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March 1998
Volume 16, Number 3

Henry Clay: National Socialist
by Thomas J. DiLorenzo

While American "liberals" tend to view Franklin Delano Roosevelt, Lyndon Johnson, and Bill Clinton as their political and philosophical idols, conservatives at the Weekly Standard magazine and elsewhere have begun touting Henry Clay as their first political icon.

But Henry Clay can only be considered to be a "conservative" if conservatives embrace the economics of national socialism, for that is what Clay devoted his entire forty-year political career to. If that is the legacy contemporary conservatives want to claim, then proponents of free markets, property rights, and limited constitutional government should have no use for conservatism.

Lincoln was the first Republican president and considered himself the political heir to Clay, whom Lincoln eulogized in 1852 as "the beau ideal of a statesman" and the "great parent of Whig Principles." "During my whole political life," Lincoln stated, "I have loved and revered [Clay] as a teacher and leader."

"From the moment Lincoln first entered political life," writes Lincoln biographer Robert W. Johannsen, "he had demonstrated an unswerving fidelity to the party of Henry Clay and to Clay's American System, the program of internal improvements [i.e., corporate welfare for railroad and steamship businesses], protective tariffs, and centralized banking."

Clay was a corrupt statist who spent his political career promoting mercantilism, protectionism, inflationary finance through central banking, and military adventurism in the quest for empire. Upon entering Congress in 1811 he helped persuade the government to attempt to conquer Canada, which it tried to do three times. He waged a thirty-year battle with James Madison, John C. Calhoun, Andrew Jackson, and other defenders of the Constitution over federally funded corporate welfare.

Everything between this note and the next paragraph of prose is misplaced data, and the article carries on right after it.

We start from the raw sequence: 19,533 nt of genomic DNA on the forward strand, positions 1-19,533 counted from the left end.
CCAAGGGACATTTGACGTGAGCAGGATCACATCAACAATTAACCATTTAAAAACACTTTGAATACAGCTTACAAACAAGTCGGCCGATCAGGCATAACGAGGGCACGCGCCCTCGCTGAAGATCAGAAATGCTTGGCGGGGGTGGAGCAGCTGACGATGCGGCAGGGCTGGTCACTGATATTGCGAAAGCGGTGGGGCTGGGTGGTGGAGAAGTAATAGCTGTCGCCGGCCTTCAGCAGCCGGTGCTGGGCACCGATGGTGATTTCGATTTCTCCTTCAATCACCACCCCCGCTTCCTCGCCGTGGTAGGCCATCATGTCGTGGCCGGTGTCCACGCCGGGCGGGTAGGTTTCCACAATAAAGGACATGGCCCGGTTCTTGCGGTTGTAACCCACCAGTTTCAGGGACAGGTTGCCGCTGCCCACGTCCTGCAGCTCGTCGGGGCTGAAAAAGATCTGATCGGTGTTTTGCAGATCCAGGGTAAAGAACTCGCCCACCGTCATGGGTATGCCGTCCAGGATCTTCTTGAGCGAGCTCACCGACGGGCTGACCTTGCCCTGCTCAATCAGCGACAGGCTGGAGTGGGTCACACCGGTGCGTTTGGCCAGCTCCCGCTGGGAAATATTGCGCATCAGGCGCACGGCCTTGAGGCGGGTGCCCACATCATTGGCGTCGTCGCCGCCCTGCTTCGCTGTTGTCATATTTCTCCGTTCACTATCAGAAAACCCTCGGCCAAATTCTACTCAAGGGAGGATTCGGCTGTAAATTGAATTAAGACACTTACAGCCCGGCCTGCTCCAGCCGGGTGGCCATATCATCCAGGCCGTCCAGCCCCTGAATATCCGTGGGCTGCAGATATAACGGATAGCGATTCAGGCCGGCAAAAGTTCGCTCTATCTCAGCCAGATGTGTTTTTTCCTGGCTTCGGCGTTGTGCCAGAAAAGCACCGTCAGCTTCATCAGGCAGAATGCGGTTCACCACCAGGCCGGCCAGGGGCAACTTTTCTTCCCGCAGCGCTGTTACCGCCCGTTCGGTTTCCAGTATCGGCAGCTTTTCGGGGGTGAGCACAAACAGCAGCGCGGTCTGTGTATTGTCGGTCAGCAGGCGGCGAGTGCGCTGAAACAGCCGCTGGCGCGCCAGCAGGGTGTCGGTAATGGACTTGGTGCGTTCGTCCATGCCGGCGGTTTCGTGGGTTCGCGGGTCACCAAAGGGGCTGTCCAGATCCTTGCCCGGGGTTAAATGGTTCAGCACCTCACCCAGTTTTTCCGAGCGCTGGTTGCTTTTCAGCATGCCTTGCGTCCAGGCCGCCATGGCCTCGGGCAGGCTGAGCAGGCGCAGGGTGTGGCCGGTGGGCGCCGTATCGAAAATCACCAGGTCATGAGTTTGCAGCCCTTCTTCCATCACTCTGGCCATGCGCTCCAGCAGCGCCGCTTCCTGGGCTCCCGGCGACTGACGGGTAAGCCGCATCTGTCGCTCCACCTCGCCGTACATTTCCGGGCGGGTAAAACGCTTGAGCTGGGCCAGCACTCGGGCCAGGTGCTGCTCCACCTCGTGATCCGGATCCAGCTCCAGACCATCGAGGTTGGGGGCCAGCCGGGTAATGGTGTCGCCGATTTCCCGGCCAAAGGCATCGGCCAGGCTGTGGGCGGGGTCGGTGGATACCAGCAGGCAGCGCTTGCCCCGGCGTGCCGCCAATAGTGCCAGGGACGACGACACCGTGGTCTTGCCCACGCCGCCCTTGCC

Presidents Madison and Monroe both vetoed so-called "internal improvements" bills sponsored by Clay that would have been the very first federally funded pork-barrel programs. Clay was the fiercest congressional proponent of protectionism from the War of 1812 until his death forty years later. He used his power as Speaker of the House in the early 1820s to push through the first protectionist trade bill in U.S. history.

Dissatisfied that the new tariffs "fell short of what many of my friends wished," he then sponsored the notorious 1828 "Tariff of Abominations." Raising tariff rates to 45 percent of the value of imported products nearly precipitated a secession crisis as the South Carolina legislature nullified the tariff, refused to collect it, and forced the federal government to back down. The tariff was reduced in 1832.

At the time, about 80 percent of all American exports came from the southern states. Since Southerners purchased virtually all of their manufactured goods from Europe or Northern industrialists, they paid a grossly disproportionate share of the tariff and considered it to be an illegitimate and unconstitutional tool of political plunder. Clay apparently threw a fit on the floor of the House of Representatives after this bitter defeat and promised that he would someday "defy the South, the President, and the devil" himself to raise tariffs once again.